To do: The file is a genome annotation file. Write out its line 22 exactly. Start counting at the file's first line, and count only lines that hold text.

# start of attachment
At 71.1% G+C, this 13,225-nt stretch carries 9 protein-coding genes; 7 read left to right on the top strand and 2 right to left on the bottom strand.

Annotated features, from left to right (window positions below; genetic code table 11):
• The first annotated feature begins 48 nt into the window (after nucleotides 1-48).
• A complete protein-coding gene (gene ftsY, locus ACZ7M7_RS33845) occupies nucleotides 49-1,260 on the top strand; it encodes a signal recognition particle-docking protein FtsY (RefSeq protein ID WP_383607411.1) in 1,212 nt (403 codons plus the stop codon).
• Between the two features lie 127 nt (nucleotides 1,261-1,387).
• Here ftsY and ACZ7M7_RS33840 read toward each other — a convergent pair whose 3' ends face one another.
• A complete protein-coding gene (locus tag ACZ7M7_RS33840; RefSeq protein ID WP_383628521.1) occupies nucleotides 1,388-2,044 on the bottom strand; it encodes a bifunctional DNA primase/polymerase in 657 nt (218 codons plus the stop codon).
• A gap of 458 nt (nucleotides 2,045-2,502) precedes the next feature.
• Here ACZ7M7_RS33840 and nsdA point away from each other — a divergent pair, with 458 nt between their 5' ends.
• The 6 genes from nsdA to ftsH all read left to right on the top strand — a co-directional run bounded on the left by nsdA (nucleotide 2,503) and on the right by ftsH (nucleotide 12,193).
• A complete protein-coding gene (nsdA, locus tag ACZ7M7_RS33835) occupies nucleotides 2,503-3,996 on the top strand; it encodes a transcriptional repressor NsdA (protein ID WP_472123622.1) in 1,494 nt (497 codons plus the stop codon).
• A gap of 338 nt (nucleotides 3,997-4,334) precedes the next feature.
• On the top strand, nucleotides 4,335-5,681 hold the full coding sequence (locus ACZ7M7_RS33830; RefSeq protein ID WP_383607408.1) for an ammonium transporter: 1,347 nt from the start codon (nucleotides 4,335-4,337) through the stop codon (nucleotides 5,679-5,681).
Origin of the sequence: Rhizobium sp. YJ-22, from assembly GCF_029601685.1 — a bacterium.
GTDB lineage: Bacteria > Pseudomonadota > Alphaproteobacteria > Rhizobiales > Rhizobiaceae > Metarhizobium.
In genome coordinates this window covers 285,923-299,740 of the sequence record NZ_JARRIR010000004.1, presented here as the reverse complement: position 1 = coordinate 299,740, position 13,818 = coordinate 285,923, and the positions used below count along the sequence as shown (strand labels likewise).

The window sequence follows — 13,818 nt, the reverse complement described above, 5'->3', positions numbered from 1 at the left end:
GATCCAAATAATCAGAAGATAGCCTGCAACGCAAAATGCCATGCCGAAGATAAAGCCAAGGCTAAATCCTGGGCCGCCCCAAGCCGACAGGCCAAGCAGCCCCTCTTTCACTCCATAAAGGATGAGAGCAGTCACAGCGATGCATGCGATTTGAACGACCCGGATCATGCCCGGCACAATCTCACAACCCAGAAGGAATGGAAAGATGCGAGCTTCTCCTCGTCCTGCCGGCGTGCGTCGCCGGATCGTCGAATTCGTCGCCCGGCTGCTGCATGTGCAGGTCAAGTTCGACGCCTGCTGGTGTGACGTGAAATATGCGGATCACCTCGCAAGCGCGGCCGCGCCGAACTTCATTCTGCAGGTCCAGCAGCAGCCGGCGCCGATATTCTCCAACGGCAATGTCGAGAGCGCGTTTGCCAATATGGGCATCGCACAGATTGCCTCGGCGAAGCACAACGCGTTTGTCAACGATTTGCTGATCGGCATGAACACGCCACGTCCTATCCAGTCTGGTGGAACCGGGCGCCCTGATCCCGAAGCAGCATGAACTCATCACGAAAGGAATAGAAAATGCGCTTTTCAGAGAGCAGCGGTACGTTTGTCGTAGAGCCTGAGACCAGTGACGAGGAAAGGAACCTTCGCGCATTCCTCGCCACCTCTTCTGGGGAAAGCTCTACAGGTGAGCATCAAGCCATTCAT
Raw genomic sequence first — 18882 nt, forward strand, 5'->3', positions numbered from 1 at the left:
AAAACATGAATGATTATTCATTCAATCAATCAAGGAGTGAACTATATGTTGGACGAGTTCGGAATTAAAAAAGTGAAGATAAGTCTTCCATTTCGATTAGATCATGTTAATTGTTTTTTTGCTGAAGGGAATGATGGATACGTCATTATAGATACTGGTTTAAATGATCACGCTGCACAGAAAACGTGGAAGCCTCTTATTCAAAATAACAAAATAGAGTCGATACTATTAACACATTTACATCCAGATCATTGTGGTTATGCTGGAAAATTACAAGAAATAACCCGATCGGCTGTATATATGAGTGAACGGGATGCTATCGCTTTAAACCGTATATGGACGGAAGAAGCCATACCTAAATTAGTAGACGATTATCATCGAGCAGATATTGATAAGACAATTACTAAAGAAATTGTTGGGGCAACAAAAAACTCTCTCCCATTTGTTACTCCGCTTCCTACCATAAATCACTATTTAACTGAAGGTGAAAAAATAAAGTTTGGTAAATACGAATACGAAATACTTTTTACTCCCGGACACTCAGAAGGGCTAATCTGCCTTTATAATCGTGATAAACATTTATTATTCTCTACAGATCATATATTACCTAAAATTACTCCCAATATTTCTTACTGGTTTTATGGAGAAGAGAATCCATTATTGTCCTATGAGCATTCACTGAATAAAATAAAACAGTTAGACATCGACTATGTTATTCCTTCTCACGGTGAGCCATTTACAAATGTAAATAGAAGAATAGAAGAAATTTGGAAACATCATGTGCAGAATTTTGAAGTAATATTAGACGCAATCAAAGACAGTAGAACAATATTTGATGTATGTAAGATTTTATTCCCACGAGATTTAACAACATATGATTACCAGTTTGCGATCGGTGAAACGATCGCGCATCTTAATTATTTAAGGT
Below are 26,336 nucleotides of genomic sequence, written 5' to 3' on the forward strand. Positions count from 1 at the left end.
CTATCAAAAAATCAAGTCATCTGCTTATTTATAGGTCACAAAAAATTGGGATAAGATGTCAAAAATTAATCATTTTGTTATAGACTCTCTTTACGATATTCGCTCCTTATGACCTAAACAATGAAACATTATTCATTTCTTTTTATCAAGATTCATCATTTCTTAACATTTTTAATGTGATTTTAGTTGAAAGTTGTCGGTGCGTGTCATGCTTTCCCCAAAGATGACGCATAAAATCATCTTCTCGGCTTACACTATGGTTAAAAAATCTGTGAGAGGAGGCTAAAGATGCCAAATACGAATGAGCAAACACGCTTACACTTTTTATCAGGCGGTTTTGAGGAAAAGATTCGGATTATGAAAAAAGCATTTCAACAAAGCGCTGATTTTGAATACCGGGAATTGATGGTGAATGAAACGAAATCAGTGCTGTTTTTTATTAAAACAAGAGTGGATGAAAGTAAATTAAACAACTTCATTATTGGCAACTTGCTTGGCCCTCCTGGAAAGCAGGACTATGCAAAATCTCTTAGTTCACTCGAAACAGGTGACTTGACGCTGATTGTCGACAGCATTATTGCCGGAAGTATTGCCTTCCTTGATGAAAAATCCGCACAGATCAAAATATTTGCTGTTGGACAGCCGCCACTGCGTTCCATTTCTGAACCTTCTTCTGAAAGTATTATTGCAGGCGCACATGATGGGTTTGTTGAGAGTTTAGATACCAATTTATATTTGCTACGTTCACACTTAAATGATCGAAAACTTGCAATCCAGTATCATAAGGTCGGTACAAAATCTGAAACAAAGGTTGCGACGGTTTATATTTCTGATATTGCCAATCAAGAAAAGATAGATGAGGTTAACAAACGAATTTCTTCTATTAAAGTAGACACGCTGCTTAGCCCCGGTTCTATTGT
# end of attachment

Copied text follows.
CTATCAAAAAATCAAGTCATCTGCTTATTTATAGGTCACAAAAAATTGGGATAAGATGTCAAAAATTAATCATTTTGTTATAGACTCTCTTTACGATATTCGCTCCTTATGACCTAAACAATGAAACATTATTCATTTCTTTTTATCAAGATTCATCATTTCTTAACATTTTTAATGTGATTTTAGTTGAAAGTTGTCGGTGCGTGTCATGCTTTCCCCAAAGATGACGCATAAAATCATCTTCTCGGCTTACACTATGGTTAAAAAATCTGTGAGAGGAGGCTAAAGATGCCAAATACGAATGAGCAAACACGCTTACACTTTTTATCAGGCGGTTTTGAGGAAAAGATTCGGATTATGAAAAAAGCATTTCAACAAAGCGCTGATTTTGAATACCGGGAATTGATGGTGAATGAAACGAAATCAGTGCTGTTTTTTATTAAAACAAGAGTGGATGAAAGTAAATTAAACAACTTCATTATTGGCAACTTGCTTGGCCCTCCTGGAAAGCAGGACTATGCAAAATCTCTTAGTTCACTCGAAACAGGTGACTTGACGCTGATTGTCGACAGCATTATTGCCGGAAGTATTGCCTTCCTTGATGAAAAATCCGCACAGATCAAAATATTTGCTGTTGGACAGCCGCCACTGCGTTCCATTTCTGAACCTTCTTCTGAAAGTATTATTGCAGGCGCACATGATGGGTTTGTTGAGAGTTTAGATACCAATTTATATTTGCTACGTTCACACTTAAATGATCGAAAACTTGCAATCCAGTATCATAAGGTCGGTACAAAATCTGAAACAAAGGTTGCGACGGTTTATATTTCTGATATTGCCAATCAAGAAAAGATAGATGAGGTTAACAAACGAATTTCTTCTATTAAAGTAGACACGCTGCTTAGCCCCGGTTCTATTGT